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Blunder: Talking down to your opponent. Remember, the other person is running for major office, too, and must be doing something right. “In debates, you expect attacks, aggression, conflict,” Mr. McKinney said. “But do the candidates spar with each other in a way that remains courteous, rather than snarky and belittling? That is beneath what we regard as presidential timber.”

Fool’s gold standard:Mr. Gore’s sighing aside, two examples stand out. During the 1984 vice presidential debate, George H.W. Bush’s continual references to Democratic challenger Geraldine Ferraro as “Mrs.” instead of “Congresswoman” and his offer to explain the nuances of international diplomacy led Ferraro to proclaim, “I almost resent, Vice President Bush, your patronizing attitude that you have to teach me about foreign policy.” During a 2008 Democratic primary debate, Hillary Rodham Clinton replied to a moderator’s question about competing with Barack Obama on the basis of “likability” by stating, “That hurts my feelings, but I’ll try to go on. He’s very likable — I agree with that. I don’t think I’m that bad.” Mr. Obama’s infamous reply, delivered with seemingly dismissive indifference? “You’re likable enough, Hillary.” Shots fired.

Antidote: Show some respect, or at least fake it. Hammer the other candidate in a friendly-seeming way. Be confident, but not a grating know-it-all. And don’t rely on the room to let you know when you’ve gone too far. “Because the debate audience is different than the audience at a campaign stop — nonpartisan and not being audible — you may not understand that you are coming off as condescending,” said University of Michigan debate team coach Aaron Kall. “Then all of a sudden you see it in the social media and the spin rooms that things are getting attention.”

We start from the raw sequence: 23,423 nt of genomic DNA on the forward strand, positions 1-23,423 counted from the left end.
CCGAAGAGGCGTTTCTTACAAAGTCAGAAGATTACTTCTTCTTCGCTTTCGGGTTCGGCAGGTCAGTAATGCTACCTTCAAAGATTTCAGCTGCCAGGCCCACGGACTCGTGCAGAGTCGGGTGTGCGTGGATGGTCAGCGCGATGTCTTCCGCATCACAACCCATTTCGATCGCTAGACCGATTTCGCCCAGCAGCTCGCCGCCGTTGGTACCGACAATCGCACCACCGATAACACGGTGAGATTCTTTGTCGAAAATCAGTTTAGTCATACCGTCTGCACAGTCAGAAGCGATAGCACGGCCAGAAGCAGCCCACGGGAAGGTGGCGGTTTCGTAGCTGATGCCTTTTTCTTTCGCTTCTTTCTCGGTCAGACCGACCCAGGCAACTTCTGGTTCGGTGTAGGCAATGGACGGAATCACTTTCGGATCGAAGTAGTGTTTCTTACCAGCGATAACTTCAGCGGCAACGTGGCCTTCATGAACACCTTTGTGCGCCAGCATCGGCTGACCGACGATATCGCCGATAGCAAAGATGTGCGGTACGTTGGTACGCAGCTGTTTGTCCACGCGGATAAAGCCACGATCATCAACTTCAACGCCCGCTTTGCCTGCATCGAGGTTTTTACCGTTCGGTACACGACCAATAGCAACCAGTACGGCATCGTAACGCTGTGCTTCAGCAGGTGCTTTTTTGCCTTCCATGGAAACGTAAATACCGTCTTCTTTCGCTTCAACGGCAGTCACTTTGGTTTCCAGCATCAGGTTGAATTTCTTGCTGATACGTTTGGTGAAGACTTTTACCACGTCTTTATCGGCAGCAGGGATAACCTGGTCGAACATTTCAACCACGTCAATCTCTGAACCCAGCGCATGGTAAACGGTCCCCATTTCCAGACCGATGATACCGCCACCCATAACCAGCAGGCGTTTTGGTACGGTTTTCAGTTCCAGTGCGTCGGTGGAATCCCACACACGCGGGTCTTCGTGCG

Quotable: “The one moment where maybe being condescending worked, physical rather than verbal, was when Romney put his hand on Perry’s shoulder [during the Republican primaries],” Mr. Lanoue said. “It played to the narrative that Perry was this unprepared schoolboy and Romney had to help him out. It would be an enormous mistake for Romney to do that to Obama.”

Space invading

Blunder: Getting in your opponent’s face.

Fool’s gold standard: A tie. During a 2000 presidential debate, Mr. Gore asked Republican opponent Mr. Bush to offer his opinion on a piece of legislation, then walked halfway across the stage in a seemingly misguided attempt at physical intimidation. Mr. Bush’s response — a nonchalant, ‘sup bro nod — not only defused the moment by making the audience laugh, but also made Mr. Gore look like an awkward dope. In a U.S. Senate debate in New York the same year, Republican candidate Rick Lazio walked over to the podium of Mrs. Clinton and demanded that she sign a pledge against soft money. Pointing and hectoring, Mr. Lazio resembled nothing so much as an over-caffeinated Jerry Maguire, trying desperately to sign the star quarterback. Voters were not impressed.

Antidote: Easy. Just follow the rules. Following Mr. Gore’s debacle, presidential debate organizers decreed that each candidate may “move about in a predesignated area.” “They didn’t have to change the rules,” Mr. Lanoue said with a laugh. “At that point, the rule was ‘Don’t be like Gore.’ I don’t think anyone will try that again.”